The Tesla Motors (NASDAQ:TSLA) naysayers are growing in number again. The latest exchange data shows that there were 25.4 million shares sold short as of mid-November. This is the highest short interest for the electric-car maker since the end of April.
It's easy to see why the boo birds are out. The stock has surrendered 36% of its value since peaking less than three months ago, bucking the general market that has moved on to hit fresh highs in that time. We've seen Model S fires gnaw away at its ballyhooed safety accolades. We've also seen stateside deliveries cool. Tesla counters that it's scaling back domestic shipments to satisfy European demand, but are waiting lists getting that much longer?
One can argue that the shorts appear to be right given the stock's swift fall from grace, but that may be off the mark. When the stock peaked in late September there were just 20.9 million shorts. Many have been shorting the stock on the way down, just as they have historically been covering when the stock moves higher.
Tesla's short interest peaked in mid-March at 32.3 million shares when the stock was at $35.29. We know how well that played out. Even with the swift drop in recent weeks -- and Tesla stock has closed lower in seven of the past nine weeks -- we're still looking at an investment that has more than tripled in that time. Shorts have a funny way of piling on at the wrong time here, and we may be seeing that again.
Tesla's shares opened sharply higher today after a German investigation into the Model S fires cleared the automaker.
The stock is certainly overvalued based on today's snapshot. You don't see automakers command $15 billion market caps -- or $24 billion at its September peak -- when they're on pace to only ring up $2.3 billion in revenue. However, Tesla's ability to crank out three consecutive quarters of adjusted profitability is a good omen for a model that's just starting to scale.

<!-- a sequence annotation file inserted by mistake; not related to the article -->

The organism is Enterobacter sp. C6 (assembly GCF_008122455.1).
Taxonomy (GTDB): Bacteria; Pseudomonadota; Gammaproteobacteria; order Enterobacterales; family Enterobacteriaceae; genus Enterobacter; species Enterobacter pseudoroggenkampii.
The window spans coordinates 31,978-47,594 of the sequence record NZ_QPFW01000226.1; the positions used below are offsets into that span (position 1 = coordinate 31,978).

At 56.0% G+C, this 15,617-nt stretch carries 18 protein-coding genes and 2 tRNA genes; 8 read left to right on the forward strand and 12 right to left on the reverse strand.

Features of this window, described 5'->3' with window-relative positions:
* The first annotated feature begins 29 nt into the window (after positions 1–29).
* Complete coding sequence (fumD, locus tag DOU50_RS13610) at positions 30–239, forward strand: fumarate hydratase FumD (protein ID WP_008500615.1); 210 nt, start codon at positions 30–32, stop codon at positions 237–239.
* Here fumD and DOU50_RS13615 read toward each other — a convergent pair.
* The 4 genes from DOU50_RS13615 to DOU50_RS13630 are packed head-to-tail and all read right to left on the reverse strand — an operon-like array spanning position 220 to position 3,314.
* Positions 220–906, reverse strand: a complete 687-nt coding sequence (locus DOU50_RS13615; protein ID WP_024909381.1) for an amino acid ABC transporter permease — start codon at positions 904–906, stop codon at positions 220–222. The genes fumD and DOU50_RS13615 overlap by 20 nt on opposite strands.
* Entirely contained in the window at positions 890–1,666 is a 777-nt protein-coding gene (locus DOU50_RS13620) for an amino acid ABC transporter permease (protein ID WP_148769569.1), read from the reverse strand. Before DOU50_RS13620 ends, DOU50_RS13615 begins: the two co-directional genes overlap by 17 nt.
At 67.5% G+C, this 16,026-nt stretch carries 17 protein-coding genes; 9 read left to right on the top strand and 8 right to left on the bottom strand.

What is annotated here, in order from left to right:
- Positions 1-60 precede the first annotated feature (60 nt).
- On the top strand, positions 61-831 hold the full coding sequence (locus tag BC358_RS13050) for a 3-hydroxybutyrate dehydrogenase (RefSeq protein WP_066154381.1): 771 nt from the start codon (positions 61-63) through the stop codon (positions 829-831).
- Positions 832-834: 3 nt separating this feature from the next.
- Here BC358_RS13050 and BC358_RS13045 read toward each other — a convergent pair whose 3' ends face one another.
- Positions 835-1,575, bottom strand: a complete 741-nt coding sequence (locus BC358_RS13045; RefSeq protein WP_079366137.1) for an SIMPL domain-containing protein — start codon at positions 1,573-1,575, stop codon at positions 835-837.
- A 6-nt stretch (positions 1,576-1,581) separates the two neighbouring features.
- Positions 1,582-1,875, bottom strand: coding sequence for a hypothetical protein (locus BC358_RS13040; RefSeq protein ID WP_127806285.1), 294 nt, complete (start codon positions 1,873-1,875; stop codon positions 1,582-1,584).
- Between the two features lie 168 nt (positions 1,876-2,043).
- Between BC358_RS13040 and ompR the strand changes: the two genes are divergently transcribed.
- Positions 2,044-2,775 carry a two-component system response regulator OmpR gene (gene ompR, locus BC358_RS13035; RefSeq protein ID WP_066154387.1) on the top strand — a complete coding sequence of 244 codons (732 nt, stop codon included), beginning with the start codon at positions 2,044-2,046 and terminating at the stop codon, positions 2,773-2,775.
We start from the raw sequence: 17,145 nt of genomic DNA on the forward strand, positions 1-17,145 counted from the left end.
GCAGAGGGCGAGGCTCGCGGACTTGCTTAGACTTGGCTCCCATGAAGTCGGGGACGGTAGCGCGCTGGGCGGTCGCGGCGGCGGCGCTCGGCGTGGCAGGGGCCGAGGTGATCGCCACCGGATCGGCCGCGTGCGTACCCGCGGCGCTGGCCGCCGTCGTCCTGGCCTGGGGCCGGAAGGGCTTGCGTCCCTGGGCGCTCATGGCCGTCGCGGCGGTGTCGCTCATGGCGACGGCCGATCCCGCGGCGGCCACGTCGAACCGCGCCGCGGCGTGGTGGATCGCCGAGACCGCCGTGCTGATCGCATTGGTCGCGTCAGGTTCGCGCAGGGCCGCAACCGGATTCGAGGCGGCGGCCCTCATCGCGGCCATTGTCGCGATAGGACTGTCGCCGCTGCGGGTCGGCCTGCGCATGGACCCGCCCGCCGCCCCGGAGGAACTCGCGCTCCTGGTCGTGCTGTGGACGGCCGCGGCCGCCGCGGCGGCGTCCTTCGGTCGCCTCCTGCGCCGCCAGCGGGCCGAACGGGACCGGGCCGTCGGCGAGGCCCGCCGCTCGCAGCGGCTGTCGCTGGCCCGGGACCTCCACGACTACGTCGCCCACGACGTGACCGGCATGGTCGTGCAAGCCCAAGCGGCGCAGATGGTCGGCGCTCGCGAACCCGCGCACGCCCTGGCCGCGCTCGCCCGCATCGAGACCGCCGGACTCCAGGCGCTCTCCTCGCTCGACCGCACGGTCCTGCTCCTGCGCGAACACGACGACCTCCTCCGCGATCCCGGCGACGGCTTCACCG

Tesla's potential for its pricey sedans may seem limited at the moment. There are established automakers selling just as many if not more plug-in cars than Tesla these days. However, between the Model X arrival late next year and the a more affordable model now a couple of years away it's hard to bet against Tesla's long-term potential.
You don't have to take my word for it. Check out the shorts. As long as they're rising history is on Tesla's side to rev up for another short squeeze.
Longtime Fool contributor Rick Munarriz has no position in any stocks mentioned. The Motley Fool recommends Tesla Motors. The Motley Fool owns shares of Tesla Motors. Try any of our Foolish newsletter services free for 30 days. We Fools may not all hold the same opinions, but we all believe that considering a diverse range of insights makes us better investors. The Motley Fool has a disclosure policy.